The yearly hit parade of hackers' favourite security vulnerabilities has been published.
The list can help firms fight off cyber vandals
Issued by the respected Sans Institute, the Top 20 list helps organisations find out if they are closing the most commonly exploited loopholes.
With more than 2,500 software vulnerabilities found every year many organisations need help to know which ones to tackle first.
The list includes loopholes found in both Windows and Unix/Linux software.
"It's a first things first list," said Alan Paller, head of the Sans Institute, a non-profit group which trains and certifies computer security professionals.
"It can be very helpful for people that are trying to fix their vulnerabilities."
He told BBC News Online that it was the list of the vulnerabilities hackers were attacking now.
Each entry in the Top 20 mentions a category of software and the accompanying report fleshes out individual vulnerabilities and what organisations can do to close these holes.
TOP 10 WINDOWS
1. Web servers & services
2. Workstation service
3. Windows remote access services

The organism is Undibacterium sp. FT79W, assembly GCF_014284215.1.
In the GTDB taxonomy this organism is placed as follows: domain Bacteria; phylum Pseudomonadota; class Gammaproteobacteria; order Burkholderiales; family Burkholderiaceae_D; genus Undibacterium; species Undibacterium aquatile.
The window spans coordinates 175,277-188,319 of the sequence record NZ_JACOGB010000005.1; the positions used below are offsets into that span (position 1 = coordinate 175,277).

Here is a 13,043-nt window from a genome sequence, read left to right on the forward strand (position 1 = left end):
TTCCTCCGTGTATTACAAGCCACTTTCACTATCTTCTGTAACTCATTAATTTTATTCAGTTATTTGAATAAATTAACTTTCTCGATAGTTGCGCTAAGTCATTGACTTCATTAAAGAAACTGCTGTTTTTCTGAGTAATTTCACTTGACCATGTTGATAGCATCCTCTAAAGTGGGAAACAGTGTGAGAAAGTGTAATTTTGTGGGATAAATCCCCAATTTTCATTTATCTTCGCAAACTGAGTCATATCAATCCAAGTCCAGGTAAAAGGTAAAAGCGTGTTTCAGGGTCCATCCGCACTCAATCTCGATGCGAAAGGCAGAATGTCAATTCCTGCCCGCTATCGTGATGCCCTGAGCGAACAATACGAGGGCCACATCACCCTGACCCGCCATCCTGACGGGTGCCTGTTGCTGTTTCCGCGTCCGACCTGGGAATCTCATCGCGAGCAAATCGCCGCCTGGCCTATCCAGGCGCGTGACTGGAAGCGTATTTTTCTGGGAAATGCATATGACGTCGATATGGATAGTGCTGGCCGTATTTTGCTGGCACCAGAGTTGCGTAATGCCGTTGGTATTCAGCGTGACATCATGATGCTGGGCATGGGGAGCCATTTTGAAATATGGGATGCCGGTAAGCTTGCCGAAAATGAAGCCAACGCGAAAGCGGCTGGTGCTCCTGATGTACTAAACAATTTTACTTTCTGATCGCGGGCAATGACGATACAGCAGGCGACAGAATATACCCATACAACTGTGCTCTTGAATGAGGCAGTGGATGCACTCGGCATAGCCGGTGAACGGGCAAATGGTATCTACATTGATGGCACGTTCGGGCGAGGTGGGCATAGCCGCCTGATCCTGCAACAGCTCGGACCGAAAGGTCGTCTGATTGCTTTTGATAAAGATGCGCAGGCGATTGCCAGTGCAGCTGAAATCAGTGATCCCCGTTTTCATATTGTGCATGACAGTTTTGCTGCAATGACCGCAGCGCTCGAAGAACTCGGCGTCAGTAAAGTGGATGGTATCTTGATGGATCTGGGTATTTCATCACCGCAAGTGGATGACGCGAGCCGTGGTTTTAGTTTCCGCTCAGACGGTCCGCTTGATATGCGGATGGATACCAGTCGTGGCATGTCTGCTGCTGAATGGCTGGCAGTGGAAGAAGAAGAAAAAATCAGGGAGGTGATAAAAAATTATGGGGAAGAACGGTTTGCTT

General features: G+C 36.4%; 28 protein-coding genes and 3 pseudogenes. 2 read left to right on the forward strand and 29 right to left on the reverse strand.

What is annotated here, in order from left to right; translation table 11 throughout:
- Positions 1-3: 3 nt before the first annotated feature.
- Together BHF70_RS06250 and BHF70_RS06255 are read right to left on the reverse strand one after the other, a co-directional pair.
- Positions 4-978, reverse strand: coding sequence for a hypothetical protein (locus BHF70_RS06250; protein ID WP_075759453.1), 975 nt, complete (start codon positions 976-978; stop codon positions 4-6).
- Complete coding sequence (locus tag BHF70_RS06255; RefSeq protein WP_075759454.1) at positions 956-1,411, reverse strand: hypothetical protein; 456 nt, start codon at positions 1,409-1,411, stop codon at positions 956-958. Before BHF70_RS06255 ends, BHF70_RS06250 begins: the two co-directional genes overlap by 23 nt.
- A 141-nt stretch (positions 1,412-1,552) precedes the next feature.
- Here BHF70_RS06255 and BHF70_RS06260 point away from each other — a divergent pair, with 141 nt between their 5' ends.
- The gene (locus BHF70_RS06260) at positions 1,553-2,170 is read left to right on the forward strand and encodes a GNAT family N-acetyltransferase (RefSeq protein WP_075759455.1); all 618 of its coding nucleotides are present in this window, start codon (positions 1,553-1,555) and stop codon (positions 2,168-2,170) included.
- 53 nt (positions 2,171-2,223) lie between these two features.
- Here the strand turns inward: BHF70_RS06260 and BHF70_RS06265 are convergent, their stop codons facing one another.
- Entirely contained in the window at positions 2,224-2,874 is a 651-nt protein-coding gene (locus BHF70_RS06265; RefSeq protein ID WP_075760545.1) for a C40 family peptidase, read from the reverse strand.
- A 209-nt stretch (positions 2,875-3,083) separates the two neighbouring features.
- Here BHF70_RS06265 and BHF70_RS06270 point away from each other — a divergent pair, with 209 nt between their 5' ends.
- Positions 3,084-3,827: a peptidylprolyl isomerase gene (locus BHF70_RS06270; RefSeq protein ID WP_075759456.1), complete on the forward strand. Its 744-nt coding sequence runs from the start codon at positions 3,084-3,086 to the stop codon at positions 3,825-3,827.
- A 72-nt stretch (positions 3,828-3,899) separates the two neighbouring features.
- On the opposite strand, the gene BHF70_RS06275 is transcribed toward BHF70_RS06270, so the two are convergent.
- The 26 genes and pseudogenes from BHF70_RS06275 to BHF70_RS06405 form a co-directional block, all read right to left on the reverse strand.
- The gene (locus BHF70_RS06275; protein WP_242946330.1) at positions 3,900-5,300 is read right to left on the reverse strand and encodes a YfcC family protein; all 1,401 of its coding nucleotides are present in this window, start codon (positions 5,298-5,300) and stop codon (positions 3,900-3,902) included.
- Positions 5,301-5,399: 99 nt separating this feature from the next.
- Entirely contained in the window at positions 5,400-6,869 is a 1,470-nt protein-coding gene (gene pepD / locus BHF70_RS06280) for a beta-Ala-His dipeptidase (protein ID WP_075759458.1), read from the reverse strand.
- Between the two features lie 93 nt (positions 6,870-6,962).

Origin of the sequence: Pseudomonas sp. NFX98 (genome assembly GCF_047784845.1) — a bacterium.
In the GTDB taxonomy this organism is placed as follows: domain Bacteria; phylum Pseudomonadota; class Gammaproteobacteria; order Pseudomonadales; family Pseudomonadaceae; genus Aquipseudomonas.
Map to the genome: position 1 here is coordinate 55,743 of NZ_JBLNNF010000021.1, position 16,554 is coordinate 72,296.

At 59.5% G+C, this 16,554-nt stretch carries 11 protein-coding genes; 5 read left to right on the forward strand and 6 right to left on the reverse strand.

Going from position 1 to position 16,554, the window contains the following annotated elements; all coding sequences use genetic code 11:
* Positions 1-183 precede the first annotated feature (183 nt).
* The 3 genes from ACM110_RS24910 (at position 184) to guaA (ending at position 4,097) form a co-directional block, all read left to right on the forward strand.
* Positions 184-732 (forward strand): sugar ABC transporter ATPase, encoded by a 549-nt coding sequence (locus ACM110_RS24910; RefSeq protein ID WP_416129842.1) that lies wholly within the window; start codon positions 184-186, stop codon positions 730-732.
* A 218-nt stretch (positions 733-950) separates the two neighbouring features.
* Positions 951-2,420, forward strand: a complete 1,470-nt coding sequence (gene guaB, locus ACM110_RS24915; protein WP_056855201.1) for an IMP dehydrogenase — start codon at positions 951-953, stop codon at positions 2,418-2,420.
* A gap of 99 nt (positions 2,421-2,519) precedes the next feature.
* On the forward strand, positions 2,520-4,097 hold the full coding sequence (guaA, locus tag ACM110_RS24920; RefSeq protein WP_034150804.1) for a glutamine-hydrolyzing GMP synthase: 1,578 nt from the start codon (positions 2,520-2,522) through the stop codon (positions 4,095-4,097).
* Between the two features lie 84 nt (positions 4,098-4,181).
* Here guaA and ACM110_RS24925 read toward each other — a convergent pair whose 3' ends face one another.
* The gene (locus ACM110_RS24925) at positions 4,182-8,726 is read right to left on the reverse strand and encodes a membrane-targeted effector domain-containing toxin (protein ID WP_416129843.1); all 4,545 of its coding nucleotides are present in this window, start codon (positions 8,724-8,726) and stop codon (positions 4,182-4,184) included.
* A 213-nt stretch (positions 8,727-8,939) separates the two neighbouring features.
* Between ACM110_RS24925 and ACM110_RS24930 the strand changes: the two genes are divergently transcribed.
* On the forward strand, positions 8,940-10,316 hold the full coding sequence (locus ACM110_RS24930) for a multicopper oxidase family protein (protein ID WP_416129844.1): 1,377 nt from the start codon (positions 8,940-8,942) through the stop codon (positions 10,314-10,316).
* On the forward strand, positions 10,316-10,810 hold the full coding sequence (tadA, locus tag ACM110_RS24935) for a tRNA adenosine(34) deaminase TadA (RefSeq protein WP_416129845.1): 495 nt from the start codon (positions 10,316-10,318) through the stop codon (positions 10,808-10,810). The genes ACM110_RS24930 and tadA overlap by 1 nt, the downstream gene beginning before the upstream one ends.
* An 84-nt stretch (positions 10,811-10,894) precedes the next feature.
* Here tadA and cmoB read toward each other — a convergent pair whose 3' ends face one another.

4. Microsoft SQL server
5. Windows authentication
6. Web browsers
7. File-sharing applications
9. E-mail programs
10. Instant messaging
Almost 60% of the loopholes listed this year were in the 2003 Top 20 list. Mr Paller said this was because only half of all organisations bother to patch their systems.
"These vulnerabilities are like little diseases that you cannot wipe out if 50% of people do not have the vaccine," he said.
Mr Paller said we will only see significant changes in the Top 20 when organisations get to the point of finding and fixing vulnerabilities automatically.
Gerhard Eschelbeck who studies vulnerabilities for online security firm Qualys said: "It gives people a benchmark to measure themselves against."
He said that better information about vulnerabilities popular with the virus writing and hacking communities can help organisations protect themselves.
TOP 10 UNIX/LINUX
1. Bind domain name system
2. Web server
4. Version control systems
5. Mail transport services
6. Simple Network Management Protocol (SNMP)
7. Open secure sockets layer (SSL)
8. Misconfiguration of enterprise services
"The underground knows this data very well," he said. "We want to level the playing field here between the guys that have the data and the bad intentions and the people that need to know about this so they can do their job effectively."
Mr Eschelbeck's work on vulnerabilities shows that every 21 days, on average, the number of web-facing systems vulnerable to a particular loophole shrinks by 50% as people patch machines.
For internal machines, such as the PCs on workers' desktops, the number shrinks 50% every 62 days.
This difference, said Mr Eschelbeck, comes about because of the sheer number of PCs have on desktops and the time it takes to scan them and see which vulnerabilities they are hosting.